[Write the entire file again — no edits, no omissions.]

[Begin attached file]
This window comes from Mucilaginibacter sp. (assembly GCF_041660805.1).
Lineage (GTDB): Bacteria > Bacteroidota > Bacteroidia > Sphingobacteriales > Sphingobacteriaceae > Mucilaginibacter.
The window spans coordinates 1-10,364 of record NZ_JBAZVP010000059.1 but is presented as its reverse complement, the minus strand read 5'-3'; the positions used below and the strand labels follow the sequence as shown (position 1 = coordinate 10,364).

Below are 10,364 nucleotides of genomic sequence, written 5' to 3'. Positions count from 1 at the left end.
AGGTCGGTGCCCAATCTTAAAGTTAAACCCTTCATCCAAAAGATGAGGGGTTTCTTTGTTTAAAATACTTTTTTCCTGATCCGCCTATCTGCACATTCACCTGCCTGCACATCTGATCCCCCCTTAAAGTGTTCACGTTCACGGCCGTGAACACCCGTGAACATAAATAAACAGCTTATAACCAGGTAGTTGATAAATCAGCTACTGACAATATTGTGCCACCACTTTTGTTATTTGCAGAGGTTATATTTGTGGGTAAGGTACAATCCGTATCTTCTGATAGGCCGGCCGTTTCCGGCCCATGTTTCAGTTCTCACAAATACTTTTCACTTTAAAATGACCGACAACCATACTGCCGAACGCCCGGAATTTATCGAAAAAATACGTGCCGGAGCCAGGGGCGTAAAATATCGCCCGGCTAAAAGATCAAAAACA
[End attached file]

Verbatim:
This window comes from Mucilaginibacter sp. (assembly GCF_041660805.1).
Lineage (GTDB): Bacteria > Bacteroidota > Bacteroidia > Sphingobacteriales > Sphingobacteriaceae > Mucilaginibacter.
The window spans coordinates 1-10,364 of record NZ_JBAZVP010000059.1 but is presented as its reverse complement, the minus strand read 5'-3'; the positions used below and the strand labels follow the sequence as shown (position 1 = coordinate 10,364).

Below are 10,364 nucleotides of genomic sequence, written 5' to 3'. Positions count from 1 at the left end.
AGGTCGGTGCCCAATCTTAAAGTTAAACCCTTCATCCAAAAGATGAGGGGTTTCTTTGTTTAAAATACTTTTTTCCTGATCCGCCTATCTGCACATTCACCTGCCTGCACATCTGATCCCCCCTTAAAGTGTTCACGTTCACGGCCGTGAACACCCGTGAACATAAATAAACAGCTTATAACCAGGTAGTTGATAAATCAGCTACTGACAATATTGTGCCACCACTTTTGTTATTTGCAGAGGTTATATTTGTGGGTAAGGTACAATCCGTATCTTCTGATAGGCCGGCCGTTTCCGGCCCATGTTTCAGTTCTCACAAATACTTTTCACTTTAAAATGACCGACAACCATACTGCCGAACGCCCGGAATTTATCGAAAAAATACGTGCCGGAGCCAGGGGCGTAAAATATCGCCCGGCTAAAAGATCAAAAACA